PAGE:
Last week, I left the Return of the LeMonites 24 Hours of LeMons and went straight to Sweden for a car-freak field trip with Dr. G.D. Yo-Man. Surströmming, runestones, black metal, and, of course, junkyards full of weird (to Americans) European cars. Bloms Bilskrot, located in Söråker, boasts what must be thousands of cars from the 1940s through the 1990s, and the inventory extends well into dense forest where decades-old trees grow through engine compartments and plants grow on mulch on car roofs. Today’s Junkyard Find was located in the less wooded part of Blom’s, so I didn’t have to climb over any fallen trees in order to photograph it.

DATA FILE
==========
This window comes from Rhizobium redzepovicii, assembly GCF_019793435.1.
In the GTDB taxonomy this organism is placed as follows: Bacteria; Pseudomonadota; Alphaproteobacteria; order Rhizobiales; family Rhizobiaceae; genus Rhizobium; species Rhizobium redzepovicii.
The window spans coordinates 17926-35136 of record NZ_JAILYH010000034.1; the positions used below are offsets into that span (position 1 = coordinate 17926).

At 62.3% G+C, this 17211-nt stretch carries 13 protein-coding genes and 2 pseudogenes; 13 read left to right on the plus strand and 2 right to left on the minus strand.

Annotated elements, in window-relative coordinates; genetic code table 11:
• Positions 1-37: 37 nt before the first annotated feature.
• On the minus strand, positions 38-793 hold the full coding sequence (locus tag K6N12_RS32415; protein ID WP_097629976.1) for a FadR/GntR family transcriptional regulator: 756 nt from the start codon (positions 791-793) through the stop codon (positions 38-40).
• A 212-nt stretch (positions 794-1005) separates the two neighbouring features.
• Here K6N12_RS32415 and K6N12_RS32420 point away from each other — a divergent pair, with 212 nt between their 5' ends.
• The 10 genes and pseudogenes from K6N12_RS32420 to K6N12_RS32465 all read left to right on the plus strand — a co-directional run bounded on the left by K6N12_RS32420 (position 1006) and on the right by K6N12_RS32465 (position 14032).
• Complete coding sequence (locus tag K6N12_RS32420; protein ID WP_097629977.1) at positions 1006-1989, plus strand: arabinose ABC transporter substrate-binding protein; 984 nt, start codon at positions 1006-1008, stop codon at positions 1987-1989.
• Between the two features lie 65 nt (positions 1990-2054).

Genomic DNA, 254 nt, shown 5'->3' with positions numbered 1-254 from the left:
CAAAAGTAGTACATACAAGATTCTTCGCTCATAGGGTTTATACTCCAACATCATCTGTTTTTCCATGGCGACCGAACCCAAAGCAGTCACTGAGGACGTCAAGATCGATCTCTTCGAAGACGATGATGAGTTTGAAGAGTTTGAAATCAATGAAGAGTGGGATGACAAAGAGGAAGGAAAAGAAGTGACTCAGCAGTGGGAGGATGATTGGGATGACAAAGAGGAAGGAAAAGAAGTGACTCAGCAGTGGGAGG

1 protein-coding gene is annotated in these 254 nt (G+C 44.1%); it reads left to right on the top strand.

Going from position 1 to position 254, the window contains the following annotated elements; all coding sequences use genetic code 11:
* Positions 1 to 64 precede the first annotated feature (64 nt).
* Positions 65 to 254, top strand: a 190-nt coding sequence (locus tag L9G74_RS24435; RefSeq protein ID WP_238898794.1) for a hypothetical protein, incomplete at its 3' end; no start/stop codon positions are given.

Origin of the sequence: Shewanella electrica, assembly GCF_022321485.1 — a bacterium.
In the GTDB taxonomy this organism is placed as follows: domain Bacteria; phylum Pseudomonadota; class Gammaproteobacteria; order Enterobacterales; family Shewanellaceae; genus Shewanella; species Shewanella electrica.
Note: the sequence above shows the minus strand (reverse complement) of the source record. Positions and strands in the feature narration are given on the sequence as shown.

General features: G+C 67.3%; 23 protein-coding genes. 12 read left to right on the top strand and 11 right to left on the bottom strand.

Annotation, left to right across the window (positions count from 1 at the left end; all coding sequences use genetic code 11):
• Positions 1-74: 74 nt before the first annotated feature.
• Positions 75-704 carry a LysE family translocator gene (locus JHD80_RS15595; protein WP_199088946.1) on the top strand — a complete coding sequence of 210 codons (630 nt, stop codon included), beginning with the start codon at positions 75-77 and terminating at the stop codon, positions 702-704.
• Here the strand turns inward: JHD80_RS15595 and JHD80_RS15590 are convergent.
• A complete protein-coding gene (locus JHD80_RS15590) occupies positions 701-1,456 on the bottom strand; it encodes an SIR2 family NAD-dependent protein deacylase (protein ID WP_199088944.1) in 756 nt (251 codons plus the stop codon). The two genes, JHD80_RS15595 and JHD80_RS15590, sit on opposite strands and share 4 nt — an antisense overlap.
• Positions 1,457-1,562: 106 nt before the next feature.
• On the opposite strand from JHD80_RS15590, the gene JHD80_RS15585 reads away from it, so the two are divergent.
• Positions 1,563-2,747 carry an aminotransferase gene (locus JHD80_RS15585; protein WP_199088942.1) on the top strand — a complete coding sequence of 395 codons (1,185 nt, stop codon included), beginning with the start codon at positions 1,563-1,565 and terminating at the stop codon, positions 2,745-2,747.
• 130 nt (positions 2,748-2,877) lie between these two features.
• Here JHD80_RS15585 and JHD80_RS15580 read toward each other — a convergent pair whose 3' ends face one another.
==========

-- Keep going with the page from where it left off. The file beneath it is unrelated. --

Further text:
The P3 Taunus was built for the 1960 through 1964 model years, and it was designed by Uwe Bahnsen, the man who penned such cars as the Ford Capri and the Merkur Scorpio. It was a bit weird-looking, but you couldn’t mistake it for anything else.
This one has the kind of rust you see in the American Upper Midwest and probably wouldn’t be worth restoring, but the trim, glass, and interior are in pretty good shape.
There’s a bit of a family resemblance to the early Ford Falcon here.
No Falcon ever got a face like this, though.
Engines in these cars were pushrod four-cylinder units with displacements ranging from 1498cc to 1757cc. I have no idea which one this is, but I’ll bet some of you Europeans can ID it.
I thought about pulling this clock for my collection, but the odds of finding a 50-year-old mechanical car clock— even a German one— in functioning condition are about the same as finding a rust-free Datsun B210 parked outdoors in Michigan’s Upper Peninsula.
We’ll continue my Scandinavian junkyard adventures (which started last fall with some Reykjavik yards) in future installments of this series.